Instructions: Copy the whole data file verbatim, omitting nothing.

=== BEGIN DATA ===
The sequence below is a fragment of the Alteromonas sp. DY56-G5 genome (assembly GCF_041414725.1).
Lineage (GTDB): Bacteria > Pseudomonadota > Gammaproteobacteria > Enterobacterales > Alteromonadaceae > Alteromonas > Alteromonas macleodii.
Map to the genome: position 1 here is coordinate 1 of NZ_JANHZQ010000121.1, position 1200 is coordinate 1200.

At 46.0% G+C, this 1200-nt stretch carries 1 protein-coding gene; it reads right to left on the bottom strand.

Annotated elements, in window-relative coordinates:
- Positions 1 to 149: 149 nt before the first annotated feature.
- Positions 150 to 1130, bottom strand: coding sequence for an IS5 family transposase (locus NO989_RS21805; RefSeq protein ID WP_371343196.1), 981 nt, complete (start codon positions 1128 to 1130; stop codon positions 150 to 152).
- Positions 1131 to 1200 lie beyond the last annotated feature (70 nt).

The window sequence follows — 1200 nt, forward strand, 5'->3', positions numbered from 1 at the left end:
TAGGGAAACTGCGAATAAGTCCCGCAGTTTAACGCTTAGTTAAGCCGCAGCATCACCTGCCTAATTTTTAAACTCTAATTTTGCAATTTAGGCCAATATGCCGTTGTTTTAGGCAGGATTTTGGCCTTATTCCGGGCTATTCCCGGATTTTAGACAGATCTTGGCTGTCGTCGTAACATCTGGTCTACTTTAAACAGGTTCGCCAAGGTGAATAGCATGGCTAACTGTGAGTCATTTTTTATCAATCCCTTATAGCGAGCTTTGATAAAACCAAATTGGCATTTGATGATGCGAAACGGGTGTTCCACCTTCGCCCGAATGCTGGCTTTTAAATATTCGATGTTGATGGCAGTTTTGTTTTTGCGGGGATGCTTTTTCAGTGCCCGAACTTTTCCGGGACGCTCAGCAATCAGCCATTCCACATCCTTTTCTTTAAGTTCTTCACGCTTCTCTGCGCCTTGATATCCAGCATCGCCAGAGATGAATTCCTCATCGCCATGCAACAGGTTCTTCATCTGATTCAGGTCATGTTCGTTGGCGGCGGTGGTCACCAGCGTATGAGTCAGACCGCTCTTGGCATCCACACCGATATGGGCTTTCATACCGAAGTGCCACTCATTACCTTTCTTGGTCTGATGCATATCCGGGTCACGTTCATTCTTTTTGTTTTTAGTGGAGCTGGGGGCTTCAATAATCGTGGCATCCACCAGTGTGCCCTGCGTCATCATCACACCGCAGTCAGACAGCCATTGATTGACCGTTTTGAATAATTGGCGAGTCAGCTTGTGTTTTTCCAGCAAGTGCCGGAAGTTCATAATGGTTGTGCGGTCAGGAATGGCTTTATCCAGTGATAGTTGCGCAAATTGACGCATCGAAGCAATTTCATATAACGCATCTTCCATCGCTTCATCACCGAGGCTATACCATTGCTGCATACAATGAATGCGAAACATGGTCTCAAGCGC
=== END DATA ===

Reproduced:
The sequence below is a fragment of the Alteromonas sp. DY56-G5 genome (assembly GCF_041414725.1).
Lineage (GTDB): Bacteria > Pseudomonadota > Gammaproteobacteria > Enterobacterales > Alteromonadaceae > Alteromonas > Alteromonas macleodii.
Map to the genome: position 1 here is coordinate 1 of NZ_JANHZQ010000121.1, position 1200 is coordinate 1200.

At 46.0% G+C, this 1200-nt stretch carries 1 protein-coding gene; it reads right to left on the bottom strand.

Annotated elements, in window-relative coordinates:
- Positions 1 to 149: 149 nt before the first annotated feature.
- Positions 150 to 1130, bottom strand: coding sequence for an IS5 family transposase (locus NO989_RS21805; RefSeq protein ID WP_371343196.1), 981 nt, complete (start codon positions 1128 to 1130; stop codon positions 150 to 152).
- Positions 1131 to 1200 lie beyond the last annotated feature (70 nt).

The window sequence follows — 1200 nt, forward strand, 5'->3', positions numbered from 1 at the left end:
TAGGGAAACTGCGAATAAGTCCCGCAGTTTAACGCTTAGTTAAGCCGCAGCATCACCTGCCTAATTTTTAAACTCTAATTTTGCAATTTAGGCCAATATGCCGTTGTTTTAGGCAGGATTTTGGCCTTATTCCGGGCTATTCCCGGATTTTAGACAGATCTTGGCTGTCGTCGTAACATCTGGTCTACTTTAAACAGGTTCGCCAAGGTGAATAGCATGGCTAACTGTGAGTCATTTTTTATCAATCCCTTATAGCGAGCTTTGATAAAACCAAATTGGCATTTGATGATGCGAAACGGGTGTTCCACCTTCGCCCGAATGCTGGCTTTTAAATATTCGATGTTGATGGCAGTTTTGTTTTTGCGGGGATGCTTTTTCAGTGCCCGAACTTTTCCGGGACGCTCAGCAATCAGCCATTCCACATCCTTTTCTTTAAGTTCTTCACGCTTCTCTGCGCCTTGATATCCAGCATCGCCAGAGATGAATTCCTCATCGCCATGCAACAGGTTCTTCATCTGATTCAGGTCATGTTCGTTGGCGGCGGTGGTCACCAGCGTATGAGTCAGACCGCTCTTGGCATCCACACCGATATGGGCTTTCATACCGAAGTGCCACTCATTACCTTTCTTGGTCTGATGCATATCCGGGTCACGTTCATTCTTTTTGTTTTTAGTGGAGCTGGGGGCTTCAATAATCGTGGCATCCACCAGTGTGCCCTGCGTCATCATCACACCGCAGTCAGACAGCCATTGATTGACCGTTTTGAATAATTGGCGAGTCAGCTTGTGTTTTTCCAGCAAGTGCCGGAAGTTCATAATGGTTGTGCGGTCAGGAATGGCTTTATCCAGTGATAGTTGCGCAAATTGACGCATCGAAGCAATTTCATATAACGCATCTTCCATCGCTTCATCACCGAGGCTATACCATTGCTGCATACAATGAATGCGAAACATGGTCTCAAGCGC